A tall, imposing figure in front of an orchestra, so tall that he often dispensed with the usual conductor's podium, Efrem Kurtz had a graceful, baton-less technique that drew a fluid yet well-controlled response from the players and infused a vivid poetry into romantic music in particular. Much sought after in the music of his native Russia, and in the ballet music in which he first made his name conducting Anna Pavlova, Kurtz was a link back to the musical life of pre-revolutionary St Petersburg.
His grandfather had been conductor of the Russian Imperial Court Orchestra, his two brothers and sister achieved musical distinction and so from an early age Kurtz was surrounded by music. In due course he entered the St Petersburg Conservatory, where his teachers included the composers Alexander Glazunov and Nikolay Tcherepnin. Here he stayed until, foreseeing the possible consequences of increasing political unrest, he left suddenly and fled to Riga with some money he had filched from home. Any recriminations this may have caused were forgotten when he was later reunited with his family in Berlin after they too left St Petersburg.
Kurtz spent some time at Riga University, went on to Berlin, where he resumed his studies at the Stern Conservatory and, with conducting in view, became a student of Arthur Nikisch at Leipzig.
In 1921, Nikisch fell ill and Kurtz was summoned to replace him for a programme by the American modern-dance pioneer Isadora Duncan. Kurtz treated it as if it were a musical concert and received glowing notices for his share in the performances.
Conducting engagements in Berlin and elsewhere were offered and brought him in due course to the Stuttgart Philharmonic, where he became the conductor from 1924 to 1933.
During this time the ballerina Anna Pavlova invited him to open her Covent Garden season in 1928. Thereafter he went on an annual world tour with her, including Australia and South America, until her premature death in 1931. Kurtz always carried a Russian gold coin which she gave him as a talisman shortly before she died.
Warned of danger from the Gestapo in Germany, Kurtz fled to Paris, this time penniless. He briefly sold tea until one of the companies which succeeded Diaghilev's former Ballet Russe offered him a fresh opportunity as an extra conductor; he became their principal when two other conductors failed to get visas for a forthcoming British tour.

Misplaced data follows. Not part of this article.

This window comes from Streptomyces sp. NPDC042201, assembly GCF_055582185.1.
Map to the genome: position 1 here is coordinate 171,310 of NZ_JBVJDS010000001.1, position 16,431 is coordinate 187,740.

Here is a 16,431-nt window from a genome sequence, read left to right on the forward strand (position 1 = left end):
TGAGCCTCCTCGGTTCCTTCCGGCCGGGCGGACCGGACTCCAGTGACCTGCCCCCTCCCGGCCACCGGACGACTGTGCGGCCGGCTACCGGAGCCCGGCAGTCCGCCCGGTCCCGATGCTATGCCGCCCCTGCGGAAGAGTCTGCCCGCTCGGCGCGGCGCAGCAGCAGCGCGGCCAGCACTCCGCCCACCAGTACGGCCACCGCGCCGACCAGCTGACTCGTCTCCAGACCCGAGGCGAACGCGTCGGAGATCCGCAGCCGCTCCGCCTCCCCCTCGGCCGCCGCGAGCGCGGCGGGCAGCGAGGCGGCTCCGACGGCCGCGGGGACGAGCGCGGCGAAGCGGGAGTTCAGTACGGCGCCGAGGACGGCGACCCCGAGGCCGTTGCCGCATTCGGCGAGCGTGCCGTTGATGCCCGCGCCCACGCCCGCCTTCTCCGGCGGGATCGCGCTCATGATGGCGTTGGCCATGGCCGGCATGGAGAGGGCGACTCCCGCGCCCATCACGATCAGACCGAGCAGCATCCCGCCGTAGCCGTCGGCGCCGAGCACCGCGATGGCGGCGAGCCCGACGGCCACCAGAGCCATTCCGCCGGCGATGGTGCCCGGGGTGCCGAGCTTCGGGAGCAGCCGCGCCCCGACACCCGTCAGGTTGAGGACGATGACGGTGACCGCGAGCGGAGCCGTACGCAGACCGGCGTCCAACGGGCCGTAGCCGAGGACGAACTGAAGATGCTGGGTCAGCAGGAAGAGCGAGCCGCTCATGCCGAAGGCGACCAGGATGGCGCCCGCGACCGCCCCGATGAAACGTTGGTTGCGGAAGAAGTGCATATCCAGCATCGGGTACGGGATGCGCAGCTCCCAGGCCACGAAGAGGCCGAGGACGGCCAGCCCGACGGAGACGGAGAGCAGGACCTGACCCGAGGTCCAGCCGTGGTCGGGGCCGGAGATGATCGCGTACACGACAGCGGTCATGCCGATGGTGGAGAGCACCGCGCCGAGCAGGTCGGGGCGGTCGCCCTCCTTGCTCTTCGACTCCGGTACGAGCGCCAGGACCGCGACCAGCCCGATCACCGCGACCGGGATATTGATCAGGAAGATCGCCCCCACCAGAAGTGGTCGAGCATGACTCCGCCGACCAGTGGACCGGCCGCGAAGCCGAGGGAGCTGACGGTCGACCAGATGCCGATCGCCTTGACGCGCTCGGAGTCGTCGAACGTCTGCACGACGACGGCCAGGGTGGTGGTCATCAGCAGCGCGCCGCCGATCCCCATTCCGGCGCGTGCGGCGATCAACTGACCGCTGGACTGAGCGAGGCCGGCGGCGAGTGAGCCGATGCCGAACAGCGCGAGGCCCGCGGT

As music director for what was to become the Ballet Russe de Monte Carlo, Kurtz was a regular visitor to London from 1934. He also conducted premieres of celebrated ballets by Fokine, Massine and Balanchine in Europe and in America, where he settled during the Second World War (he took American citizenship in 1944).
He left the ballet in 1941 to develop his concert work and became Music Director of the Kansas City Symphony (1943-47) and the Houston Symphony (1948-54), raising the standards and wider prestige of both orchestras.
His next conducting appointment was in Liverpool, where he conducted the Philharmonic in 1954 and, when a dispute involving Paul Kletzki left them conductorless at short notice, Kurtz accepted an invitation to become, with John Pritchard, their Joint Music Director for two seasons in 1957, when Kurtz left to further a freelance career. He travelled widely, and in 1966 gave concerts in Moscow and what was then Leningrad in his first return to his native country since 1919.
Kurtz was less widely experienced in opera, although he was engaged in the pre-war Salzburg festivals in 1931-32, and from the late 1960s for the next decade he worked on opera again in Rome and Milan. His most successful gramophone recordings were usually with the Philharmonia in Britain or the New York Philharmonic, the 3 million sales of which brought him a Gold Disc in 1953.
Those recordings, now transferred to CD, testify to the conductor's skill in holding in expressive balance the qualities of vitality and sensitivity, best exemplified in a two-disc set, Efrem Kurtz - a Profile, where the First Symphonies of both Prokofiev and Shostakovitch have a vivid freshness and, among other shorter Russian works, four exquisite miniatures by Liadov reveal a sense of poetic fancy that haunts the ear.
Efrem Kurtz, conductor: born St Petersburg 7 November 1900; married three times; died London 27 June 1995.
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